John Constantine Unitas, nicknamed "Johnny U" and "The Golden Arm", was an American football player in the National Football League. He spent the majority of his career playing for the Baltimore Colts, he was a record-setting quarterback, the NFL's most valuable player in 1959, 1964, 1967. For 52 years, he held the record for most consecutive games with a touchdown pass, until broken in 2012 by Drew Brees. Unitas was the prototype of the modern era marquee quarterback, with a strong passing game, media fanfare, widespread popularity, he has been listed as one of the greatest NFL players of all time. John Constantine Unitas was born in Pittsburgh in 1933 to Francis J. Unitas and Helen Superfisky, both of Lithuanian descent; when Unitas was five years old, his father died of cardiovascular renal disease complicated by pneumonia, leaving the young boy to be raised by his mother, who worked two jobs to support the family. His surname was a result of a phonetic transliteration of a common Lithuanian last name Jonaitis.
Attending St. Justin's High School in Pittsburgh, Unitas played quarterback. In his younger years, Unitas dreamed about being part of the Notre Dame Fighting Irish football team, but when he tried out for the team, coach Frank Leahy said that he was just too skinny and he would "get murdered" if he was put on the field. Instead, he attended the University of Louisville. In his four-year career as a Louisville Cardinal, Unitas completed 245 passes for 3,139 yards and 27 touchdowns; the 6 ft 1 in Unitas weighed 145 pounds pounds on his first day of practice. His first start was in the fifth game of the 1951 season against St. Bonaventure, where he threw 11 consecutive passes and three touchdowns to give the Cardinals a 21–19 lead. Louisville ended up losing the game 22–21 on a disputed field goal, but found a new starting quarterback. Unitas completed 12 of four touchdowns in a 35 -- 28 victory over Houston; the team finished the season 5 -- 4 -- 1 with Unitas starting. He completed 46 of 99 passes for nine touchdowns.
By the 1952 season, the university decided to de-emphasize sports. The new president at Louisville, Dr. Philip Grant Davidson, reduced the amount of athletic aid, tightened academic standards for athletes; as a result, 15 returning players lost their scholarships. But Unitas maintained his by taking on a new elective: square dancing. In 1952, coach Frank Camp switched the team to two-way football. Unitas not only played safety or linebacker on defense and quarterback on offense, but returned kicks and punts on special teams; the Cardinals won their first game against Wayne State, Florida State in the second game. Unitas completed 16 of 21 passes for 198 yards and three touchdowns, it was said that Unitas put on such a show at the Florida State game that he threw a pass under his legs for 15 yards. The rest of the season was a struggle for the Cardinals, who finished 3–5. Unitas completed 106 of 198 passes for 12 touchdowns; the team won their first game in 1953, against Murray State, lost the rest for a record of 1–7.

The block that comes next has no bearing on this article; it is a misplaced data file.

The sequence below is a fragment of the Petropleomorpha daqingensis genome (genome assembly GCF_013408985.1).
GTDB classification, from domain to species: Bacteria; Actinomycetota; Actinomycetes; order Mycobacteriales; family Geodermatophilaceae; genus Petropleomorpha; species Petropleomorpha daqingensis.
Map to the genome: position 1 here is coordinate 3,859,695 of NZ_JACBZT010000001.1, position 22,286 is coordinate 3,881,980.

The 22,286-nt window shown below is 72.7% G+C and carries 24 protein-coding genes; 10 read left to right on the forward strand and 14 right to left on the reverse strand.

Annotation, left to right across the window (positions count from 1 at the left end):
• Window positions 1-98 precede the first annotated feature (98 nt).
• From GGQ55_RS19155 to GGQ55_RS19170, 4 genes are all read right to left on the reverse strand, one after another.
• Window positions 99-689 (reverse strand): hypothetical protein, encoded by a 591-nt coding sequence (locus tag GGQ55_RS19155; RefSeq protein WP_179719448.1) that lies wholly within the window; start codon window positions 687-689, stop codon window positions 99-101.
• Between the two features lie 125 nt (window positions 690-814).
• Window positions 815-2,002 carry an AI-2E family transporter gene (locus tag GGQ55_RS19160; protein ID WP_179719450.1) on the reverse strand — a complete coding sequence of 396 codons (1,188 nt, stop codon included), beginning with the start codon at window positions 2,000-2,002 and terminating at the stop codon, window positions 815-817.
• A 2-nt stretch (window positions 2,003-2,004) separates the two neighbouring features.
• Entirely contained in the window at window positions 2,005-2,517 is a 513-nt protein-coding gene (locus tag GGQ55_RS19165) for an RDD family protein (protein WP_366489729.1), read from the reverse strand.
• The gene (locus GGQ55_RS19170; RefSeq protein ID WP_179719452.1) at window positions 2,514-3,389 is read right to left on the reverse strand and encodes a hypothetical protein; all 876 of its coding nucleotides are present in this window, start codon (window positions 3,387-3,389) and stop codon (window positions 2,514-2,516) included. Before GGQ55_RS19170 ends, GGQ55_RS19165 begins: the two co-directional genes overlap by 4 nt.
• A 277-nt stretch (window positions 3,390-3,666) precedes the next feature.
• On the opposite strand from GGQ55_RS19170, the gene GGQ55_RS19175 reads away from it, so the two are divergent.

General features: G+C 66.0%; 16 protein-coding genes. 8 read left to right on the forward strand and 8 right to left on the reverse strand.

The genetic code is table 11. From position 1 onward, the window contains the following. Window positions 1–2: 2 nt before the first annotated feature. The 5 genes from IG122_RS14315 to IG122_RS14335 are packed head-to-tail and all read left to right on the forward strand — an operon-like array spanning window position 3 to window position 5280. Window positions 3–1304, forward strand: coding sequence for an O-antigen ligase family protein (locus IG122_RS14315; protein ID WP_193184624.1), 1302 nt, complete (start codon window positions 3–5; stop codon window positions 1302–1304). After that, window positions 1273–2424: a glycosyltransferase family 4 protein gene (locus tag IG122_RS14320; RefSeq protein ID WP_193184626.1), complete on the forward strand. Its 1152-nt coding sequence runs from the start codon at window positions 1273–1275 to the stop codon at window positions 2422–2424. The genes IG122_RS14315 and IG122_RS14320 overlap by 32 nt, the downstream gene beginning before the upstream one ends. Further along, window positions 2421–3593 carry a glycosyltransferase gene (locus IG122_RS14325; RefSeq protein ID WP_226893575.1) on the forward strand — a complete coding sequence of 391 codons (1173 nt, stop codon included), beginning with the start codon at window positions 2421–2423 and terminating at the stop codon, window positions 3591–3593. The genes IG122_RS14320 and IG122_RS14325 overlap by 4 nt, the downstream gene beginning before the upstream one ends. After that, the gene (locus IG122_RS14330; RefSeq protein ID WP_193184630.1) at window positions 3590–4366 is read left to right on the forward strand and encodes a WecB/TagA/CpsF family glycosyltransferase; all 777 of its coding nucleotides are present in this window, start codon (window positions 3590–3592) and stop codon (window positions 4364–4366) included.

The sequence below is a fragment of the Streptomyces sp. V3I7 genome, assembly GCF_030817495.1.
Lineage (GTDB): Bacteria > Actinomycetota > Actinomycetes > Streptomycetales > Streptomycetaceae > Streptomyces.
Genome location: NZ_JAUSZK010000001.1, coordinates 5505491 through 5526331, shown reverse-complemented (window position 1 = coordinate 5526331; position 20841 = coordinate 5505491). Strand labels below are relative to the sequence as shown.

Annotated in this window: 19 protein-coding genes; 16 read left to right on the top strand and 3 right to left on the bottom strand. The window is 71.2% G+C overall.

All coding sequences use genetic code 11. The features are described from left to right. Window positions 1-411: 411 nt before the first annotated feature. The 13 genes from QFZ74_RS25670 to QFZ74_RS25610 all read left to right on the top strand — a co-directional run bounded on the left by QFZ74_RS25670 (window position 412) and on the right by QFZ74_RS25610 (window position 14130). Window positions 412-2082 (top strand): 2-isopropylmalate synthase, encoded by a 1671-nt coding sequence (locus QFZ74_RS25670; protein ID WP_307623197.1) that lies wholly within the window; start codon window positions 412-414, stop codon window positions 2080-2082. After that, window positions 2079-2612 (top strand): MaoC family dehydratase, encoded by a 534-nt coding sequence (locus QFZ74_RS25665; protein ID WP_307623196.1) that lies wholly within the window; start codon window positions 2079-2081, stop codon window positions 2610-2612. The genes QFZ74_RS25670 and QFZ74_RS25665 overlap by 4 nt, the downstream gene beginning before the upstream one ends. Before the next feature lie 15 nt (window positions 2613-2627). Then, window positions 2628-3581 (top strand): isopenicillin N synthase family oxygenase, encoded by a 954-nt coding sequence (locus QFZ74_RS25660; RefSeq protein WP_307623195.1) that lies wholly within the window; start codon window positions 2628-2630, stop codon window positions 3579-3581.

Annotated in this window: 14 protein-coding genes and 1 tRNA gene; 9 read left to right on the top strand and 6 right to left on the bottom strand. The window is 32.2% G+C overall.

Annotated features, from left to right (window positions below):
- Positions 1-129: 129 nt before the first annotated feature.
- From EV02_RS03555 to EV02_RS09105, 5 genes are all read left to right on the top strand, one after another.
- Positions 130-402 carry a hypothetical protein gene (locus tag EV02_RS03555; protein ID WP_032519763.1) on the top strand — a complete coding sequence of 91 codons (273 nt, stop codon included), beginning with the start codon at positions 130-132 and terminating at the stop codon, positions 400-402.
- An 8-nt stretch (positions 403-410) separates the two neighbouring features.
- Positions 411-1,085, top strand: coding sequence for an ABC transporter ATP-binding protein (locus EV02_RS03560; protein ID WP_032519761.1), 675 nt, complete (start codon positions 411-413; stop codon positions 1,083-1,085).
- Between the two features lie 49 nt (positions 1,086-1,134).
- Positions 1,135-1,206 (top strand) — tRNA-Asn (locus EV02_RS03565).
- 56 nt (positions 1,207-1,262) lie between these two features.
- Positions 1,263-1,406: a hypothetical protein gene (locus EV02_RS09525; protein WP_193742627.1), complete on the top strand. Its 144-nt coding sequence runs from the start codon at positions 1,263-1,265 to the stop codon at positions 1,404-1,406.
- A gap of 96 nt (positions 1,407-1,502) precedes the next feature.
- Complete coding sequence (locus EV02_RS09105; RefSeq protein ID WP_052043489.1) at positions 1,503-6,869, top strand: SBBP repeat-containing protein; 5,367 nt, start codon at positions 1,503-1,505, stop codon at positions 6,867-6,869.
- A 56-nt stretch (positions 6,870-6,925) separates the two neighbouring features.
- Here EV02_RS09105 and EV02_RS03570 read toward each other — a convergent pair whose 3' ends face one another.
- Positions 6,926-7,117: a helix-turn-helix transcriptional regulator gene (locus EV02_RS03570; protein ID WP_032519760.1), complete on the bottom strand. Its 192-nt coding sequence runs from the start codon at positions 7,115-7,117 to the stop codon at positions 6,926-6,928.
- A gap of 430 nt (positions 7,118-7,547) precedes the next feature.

One of the most memorable games of the season came in a 59–6 loss against Tennessee. Unitas completed 9 out of 19 passes for 73 yards, rushed 9 times for 52 yards, returned six kickoffs for 85 yards, one punt for three yards, had 86 percent of the team's tackles; the only touchdown the team scored was in the fourth quarter when Unitas made a fake pitch to the running back and ran the ball 23 yards for a touchdown. Unitas was hurt in the fourth quarter while trying to run the ball. On his way off the field, he received a standing ovation; when he got to the locker room he was so worn that his jersey and shoulder pads had to be cut off because he could not lift his arms. Louisville ended the season with a 20–13 loss to Eastern Kentucky. Unitas completed 49 of 95 passes for three touchdowns. Unitas was elected captain for the 1954 season, but due to an early injury did not see much playing time, his first start was the third game of the season, against Florida State. Of the 34-man team, 21 were freshmen.